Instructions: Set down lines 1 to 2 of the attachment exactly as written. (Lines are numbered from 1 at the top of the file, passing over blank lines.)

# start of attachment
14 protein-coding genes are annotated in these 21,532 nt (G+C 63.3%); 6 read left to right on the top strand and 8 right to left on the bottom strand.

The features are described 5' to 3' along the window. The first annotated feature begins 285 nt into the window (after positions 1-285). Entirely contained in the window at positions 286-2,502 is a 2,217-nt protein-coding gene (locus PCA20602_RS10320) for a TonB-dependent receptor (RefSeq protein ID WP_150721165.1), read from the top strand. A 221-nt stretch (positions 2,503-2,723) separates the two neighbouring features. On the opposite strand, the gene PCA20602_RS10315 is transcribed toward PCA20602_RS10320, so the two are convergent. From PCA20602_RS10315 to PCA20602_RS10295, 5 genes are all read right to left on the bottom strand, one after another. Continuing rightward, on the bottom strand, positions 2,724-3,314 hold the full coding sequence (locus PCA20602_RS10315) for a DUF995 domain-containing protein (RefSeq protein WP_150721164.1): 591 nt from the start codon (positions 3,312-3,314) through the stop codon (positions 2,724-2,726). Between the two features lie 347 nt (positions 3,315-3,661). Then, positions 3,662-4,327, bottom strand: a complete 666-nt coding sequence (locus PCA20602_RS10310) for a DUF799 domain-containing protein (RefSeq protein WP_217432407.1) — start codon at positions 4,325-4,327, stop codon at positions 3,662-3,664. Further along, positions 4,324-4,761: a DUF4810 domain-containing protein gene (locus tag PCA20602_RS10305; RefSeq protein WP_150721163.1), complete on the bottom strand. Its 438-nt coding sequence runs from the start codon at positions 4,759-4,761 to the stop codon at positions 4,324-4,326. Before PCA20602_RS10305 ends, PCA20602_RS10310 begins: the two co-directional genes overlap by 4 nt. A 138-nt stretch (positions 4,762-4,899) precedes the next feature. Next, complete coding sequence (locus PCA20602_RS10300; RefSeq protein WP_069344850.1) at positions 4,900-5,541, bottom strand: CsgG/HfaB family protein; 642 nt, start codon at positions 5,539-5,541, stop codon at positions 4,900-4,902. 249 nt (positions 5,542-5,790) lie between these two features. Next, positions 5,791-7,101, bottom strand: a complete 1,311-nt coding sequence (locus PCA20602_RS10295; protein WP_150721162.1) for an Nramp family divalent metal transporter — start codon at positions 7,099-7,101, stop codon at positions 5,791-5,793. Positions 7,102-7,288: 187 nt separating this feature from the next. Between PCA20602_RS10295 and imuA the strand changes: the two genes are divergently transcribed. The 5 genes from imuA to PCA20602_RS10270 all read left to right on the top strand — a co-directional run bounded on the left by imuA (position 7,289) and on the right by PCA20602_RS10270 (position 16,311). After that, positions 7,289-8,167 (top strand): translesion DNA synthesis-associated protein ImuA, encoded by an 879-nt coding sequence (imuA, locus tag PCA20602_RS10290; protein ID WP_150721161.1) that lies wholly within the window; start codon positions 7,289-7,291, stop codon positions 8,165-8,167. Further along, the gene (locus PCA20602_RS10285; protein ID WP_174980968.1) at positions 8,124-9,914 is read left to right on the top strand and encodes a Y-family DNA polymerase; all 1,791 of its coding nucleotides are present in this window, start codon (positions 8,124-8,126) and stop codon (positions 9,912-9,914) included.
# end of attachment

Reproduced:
14 protein-coding genes are annotated in these 21,532 nt (G+C 63.3%); 6 read left to right on the top strand and 8 right to left on the bottom strand.

The features are described 5' to 3' along the window. The first annotated feature begins 285 nt into the window (after positions 1-285). Entirely contained in the window at positions 286-2,502 is a 2,217-nt protein-coding gene (locus PCA20602_RS10320) for a TonB-dependent receptor (RefSeq protein ID WP_150721165.1), read from the top strand. A 221-nt stretch (positions 2,503-2,723) separates the two neighbouring features. On the opposite strand, the gene PCA20602_RS10315 is transcribed toward PCA20602_RS10320, so the two are convergent. From PCA20602_RS10315 to PCA20602_RS10295, 5 genes are all read right to left on the bottom strand, one after another. Continuing rightward, on the bottom strand, positions 2,724-3,314 hold the full coding sequence (locus PCA20602_RS10315) for a DUF995 domain-containing protein (RefSeq protein WP_150721164.1): 591 nt from the start codon (positions 3,312-3,314) through the stop codon (positions 2,724-2,726). Between the two features lie 347 nt (positions 3,315-3,661). Then, positions 3,662-4,327, bottom strand: a complete 666-nt coding sequence (locus PCA20602_RS10310) for a DUF799 domain-containing protein (RefSeq protein WP_217432407.1) — start codon at positions 4,325-4,327, stop codon at positions 3,662-3,664. Further along, positions 4,324-4,761: a DUF4810 domain-containing protein gene (locus tag PCA20602_RS10305; RefSeq protein WP_150721163.1), complete on the bottom strand. Its 438-nt coding sequence runs from the start codon at positions 4,759-4,761 to the stop codon at positions 4,324-4,326. Before PCA20602_RS10305 ends, PCA20602_RS10310 begins: the two co-directional genes overlap by 4 nt. A 138-nt stretch (positions 4,762-4,899) precedes the next feature. Next, complete coding sequence (locus PCA20602_RS10300; RefSeq protein WP_069344850.1) at positions 4,900-5,541, bottom strand: CsgG/HfaB family protein; 642 nt, start codon at positions 5,539-5,541, stop codon at positions 4,900-4,902. 249 nt (positions 5,542-5,790) lie between these two features. Next, positions 5,791-7,101, bottom strand: a complete 1,311-nt coding sequence (locus PCA20602_RS10295; protein WP_150721162.1) for an Nramp family divalent metal transporter — start codon at positions 7,099-7,101, stop codon at positions 5,791-5,793. Positions 7,102-7,288: 187 nt separating this feature from the next. Between PCA20602_RS10295 and imuA the strand changes: the two genes are divergently transcribed. The 5 genes from imuA to PCA20602_RS10270 all read left to right on the top strand — a co-directional run bounded on the left by imuA (position 7,289) and on the right by PCA20602_RS10270 (position 16,311). After that, positions 7,289-8,167 (top strand): translesion DNA synthesis-associated protein ImuA, encoded by an 879-nt coding sequence (imuA, locus tag PCA20602_RS10290; protein ID WP_150721161.1) that lies wholly within the window; start codon positions 7,289-7,291, stop codon positions 8,165-8,167. Further along, the gene (locus PCA20602_RS10285; protein ID WP_174980968.1) at positions 8,124-9,914 is read left to right on the top strand and encodes a Y-family DNA polymerase; all 1,791 of its coding nucleotides are present in this window, start codon (positions 8,124-8,126) and stop codon (positions 9,912-9,914) included.